This prospective randomized double-blind controlled trial was registered in the Clinical Trials Registry of India (CTRI/2014/05/004612). The study was performed in 18-month duration in orthopedic operating room after ethical committee approval of our institute, and postoperative data collection was done in recovery room and orthopedic ward. All surgeries were performed by a senior surgeon (MSD) using bone-patellar tendon technique, with standard portals, under tourniquet. Total 60 patients between 18 and 60 years of age, belonging to American Society of Anesthesiologists Status I or II, undergoing elective arthroscopic ACLR of the knee joint were enrolled in the study after obtaining written informed consent. Patients with body mass index (BMI) more than 30, infection at the site of block, coagulation disorders, and those unwilling to participate were excluded. Random allocation of patients into three groups was done using a computer-generated random number table, with numbers kept sequentially in opaque-sealed envelopes which were opened just before shifting the patient inside operation room. Patients assigned to Group C (control group) received 40 ml of 0.25% isobaric bupivacaine (20 ml in femoral block and 20 ml in sciatic block), Group F (fentanyl group) received 40 ml of 0.25% isobaric bupivacaine with 1 μg/kg of fentanyl, and Group CL (clonidine group) received 40 ml of 0.25% isobaric bupivacaine with 1 μg/kg of clonidine [Figure 1]. The total volume of drug was 40 ml in each group, and it was prepared by the anesthesiologist not involved in the management of the patients. The anesthesiologist who collected postoperative data, the surgeon, and the patients were also blinded to the group allocation.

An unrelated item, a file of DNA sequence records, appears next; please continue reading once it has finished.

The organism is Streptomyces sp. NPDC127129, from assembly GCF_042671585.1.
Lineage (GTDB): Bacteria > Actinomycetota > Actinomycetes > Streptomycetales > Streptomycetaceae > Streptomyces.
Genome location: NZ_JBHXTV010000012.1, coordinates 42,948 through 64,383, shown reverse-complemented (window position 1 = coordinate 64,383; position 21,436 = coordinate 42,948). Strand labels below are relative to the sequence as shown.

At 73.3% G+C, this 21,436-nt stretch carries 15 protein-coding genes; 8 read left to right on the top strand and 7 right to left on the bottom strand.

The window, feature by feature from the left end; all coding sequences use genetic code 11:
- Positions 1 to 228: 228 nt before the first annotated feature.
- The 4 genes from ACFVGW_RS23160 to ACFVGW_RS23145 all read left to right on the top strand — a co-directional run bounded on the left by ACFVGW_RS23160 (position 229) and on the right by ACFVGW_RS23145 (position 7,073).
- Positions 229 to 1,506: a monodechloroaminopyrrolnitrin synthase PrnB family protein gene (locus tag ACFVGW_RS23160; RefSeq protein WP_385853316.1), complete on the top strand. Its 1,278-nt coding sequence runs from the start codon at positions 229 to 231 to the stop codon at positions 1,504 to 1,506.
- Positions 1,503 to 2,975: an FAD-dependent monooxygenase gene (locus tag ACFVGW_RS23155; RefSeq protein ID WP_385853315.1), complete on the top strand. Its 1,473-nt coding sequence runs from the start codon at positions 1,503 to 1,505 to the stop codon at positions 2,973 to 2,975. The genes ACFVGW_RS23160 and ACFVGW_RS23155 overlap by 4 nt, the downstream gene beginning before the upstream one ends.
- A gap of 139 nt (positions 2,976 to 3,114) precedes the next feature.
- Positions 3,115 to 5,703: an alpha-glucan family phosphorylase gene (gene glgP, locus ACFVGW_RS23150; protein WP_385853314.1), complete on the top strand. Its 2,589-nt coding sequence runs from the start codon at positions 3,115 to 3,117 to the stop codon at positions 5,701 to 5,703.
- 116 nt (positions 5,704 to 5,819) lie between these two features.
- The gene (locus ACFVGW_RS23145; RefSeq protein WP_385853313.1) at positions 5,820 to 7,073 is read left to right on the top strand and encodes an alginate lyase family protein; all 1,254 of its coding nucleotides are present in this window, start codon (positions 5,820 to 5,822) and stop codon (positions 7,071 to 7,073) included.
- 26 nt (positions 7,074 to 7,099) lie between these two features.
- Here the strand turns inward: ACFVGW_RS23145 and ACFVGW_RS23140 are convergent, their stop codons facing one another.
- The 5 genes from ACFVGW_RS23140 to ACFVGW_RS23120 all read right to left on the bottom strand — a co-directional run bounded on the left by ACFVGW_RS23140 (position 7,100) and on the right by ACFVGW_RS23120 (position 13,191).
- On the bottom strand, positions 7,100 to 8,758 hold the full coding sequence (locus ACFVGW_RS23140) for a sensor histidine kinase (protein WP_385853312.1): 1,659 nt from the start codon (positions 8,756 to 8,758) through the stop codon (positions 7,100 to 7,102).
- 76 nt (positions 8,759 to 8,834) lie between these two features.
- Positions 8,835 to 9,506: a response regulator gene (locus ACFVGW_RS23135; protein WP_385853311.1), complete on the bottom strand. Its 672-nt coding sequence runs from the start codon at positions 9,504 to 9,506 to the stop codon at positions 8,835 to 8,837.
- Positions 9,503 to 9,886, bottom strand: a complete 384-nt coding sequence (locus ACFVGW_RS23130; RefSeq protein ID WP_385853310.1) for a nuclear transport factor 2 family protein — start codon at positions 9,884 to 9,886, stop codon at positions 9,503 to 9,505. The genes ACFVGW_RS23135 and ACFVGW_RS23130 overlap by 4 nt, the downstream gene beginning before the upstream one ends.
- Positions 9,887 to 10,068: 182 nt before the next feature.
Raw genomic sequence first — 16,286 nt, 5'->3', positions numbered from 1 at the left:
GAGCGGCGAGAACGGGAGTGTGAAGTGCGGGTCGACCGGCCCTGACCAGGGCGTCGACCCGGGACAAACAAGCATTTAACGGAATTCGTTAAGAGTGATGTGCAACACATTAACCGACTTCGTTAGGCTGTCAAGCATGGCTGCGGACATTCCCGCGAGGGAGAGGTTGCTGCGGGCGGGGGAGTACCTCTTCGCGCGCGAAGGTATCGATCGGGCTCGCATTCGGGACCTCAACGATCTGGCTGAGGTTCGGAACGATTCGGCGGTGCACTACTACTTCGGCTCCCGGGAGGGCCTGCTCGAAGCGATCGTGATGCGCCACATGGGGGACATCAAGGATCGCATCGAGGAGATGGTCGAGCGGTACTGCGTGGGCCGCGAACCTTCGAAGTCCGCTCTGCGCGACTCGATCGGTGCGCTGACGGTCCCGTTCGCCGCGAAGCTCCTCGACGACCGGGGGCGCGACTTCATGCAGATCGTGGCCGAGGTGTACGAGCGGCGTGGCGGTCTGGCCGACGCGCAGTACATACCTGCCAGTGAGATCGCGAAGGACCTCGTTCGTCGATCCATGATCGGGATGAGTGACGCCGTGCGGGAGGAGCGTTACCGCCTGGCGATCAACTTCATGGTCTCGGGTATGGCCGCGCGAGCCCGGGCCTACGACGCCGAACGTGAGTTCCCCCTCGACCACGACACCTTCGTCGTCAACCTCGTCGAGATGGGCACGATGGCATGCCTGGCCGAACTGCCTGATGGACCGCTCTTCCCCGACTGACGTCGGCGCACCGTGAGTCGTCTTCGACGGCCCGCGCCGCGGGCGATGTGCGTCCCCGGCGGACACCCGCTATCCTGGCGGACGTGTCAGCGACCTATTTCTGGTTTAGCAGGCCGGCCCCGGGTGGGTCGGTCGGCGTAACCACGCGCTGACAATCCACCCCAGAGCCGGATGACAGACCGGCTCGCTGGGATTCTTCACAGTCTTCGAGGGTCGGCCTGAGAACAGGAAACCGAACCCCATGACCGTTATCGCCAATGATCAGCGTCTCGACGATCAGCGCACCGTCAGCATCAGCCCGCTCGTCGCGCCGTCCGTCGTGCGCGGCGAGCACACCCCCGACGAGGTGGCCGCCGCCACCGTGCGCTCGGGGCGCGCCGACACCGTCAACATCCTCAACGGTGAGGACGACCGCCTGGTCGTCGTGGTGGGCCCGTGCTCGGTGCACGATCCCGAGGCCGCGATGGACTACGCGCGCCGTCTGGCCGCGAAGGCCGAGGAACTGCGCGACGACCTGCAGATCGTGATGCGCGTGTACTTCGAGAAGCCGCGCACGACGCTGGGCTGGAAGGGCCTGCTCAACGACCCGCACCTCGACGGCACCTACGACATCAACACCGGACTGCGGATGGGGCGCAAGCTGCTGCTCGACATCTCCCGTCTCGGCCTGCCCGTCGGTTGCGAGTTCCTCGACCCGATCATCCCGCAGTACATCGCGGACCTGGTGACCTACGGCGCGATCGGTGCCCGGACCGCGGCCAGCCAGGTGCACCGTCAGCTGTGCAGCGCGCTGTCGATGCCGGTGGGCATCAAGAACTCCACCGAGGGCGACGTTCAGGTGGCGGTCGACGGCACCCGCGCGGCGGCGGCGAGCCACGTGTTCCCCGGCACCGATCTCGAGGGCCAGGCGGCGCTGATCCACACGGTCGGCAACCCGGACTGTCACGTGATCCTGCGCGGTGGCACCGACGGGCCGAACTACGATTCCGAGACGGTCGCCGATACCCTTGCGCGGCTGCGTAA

Figure 1: CONSORT diagram

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During preanesthesia checkup, the patients were explained about the study protocol and the 11-point Verbal Rating Score (VRS), used for postoperative pain assessment, where 0 was no pain and 10 was worst imaginable pain. In operation room, after establishing standard monitoring and hydration with normal saline (7–8 ml/kg), FSNB was administered under complete aseptic condition. Femoral block was performed in supine position, 1 cm lateral and 1 cm inferior to femoral artery using a 22G, 5 cm needle with the help of peripheral nerve stimulator. The test drug (20 ml) was injected slowly after eliciting quadriceps extension at 0.5 mA current intensity. Sciatic nerve block was performed using classic approach of Labat with patients in lateral position and leg positioned superiorly in Sims' position and flexed at knee.[7] A line was drawn from the posterior superior iliac spine to the greater trochanter of the femur. The second line was drawn from the sacral hiatus to the greater trochanter, and the third line was drawn perpendicular and bisecting the first line. The intersection of the second and third lines was the point of entry of needle for placement of the sciatic nerve block. Using a peripheral nerve stimulator, a 22G 10 cm long needle was advanced until a plantar flexion motor response was elicited at 0.5 mA intensity and 20 ml of study drug solution was injected slowly. The onset of block was assessed as loss of pinprick sensation to a 22G hypodermic needle for both femoral and sciatic nerve distributions every 5 min for 20 min. Hemodynamic parameters such as heart rate (HR), blood pressure (BP), and pulse oximetry were measured regularly and recorded at 5-min intervals.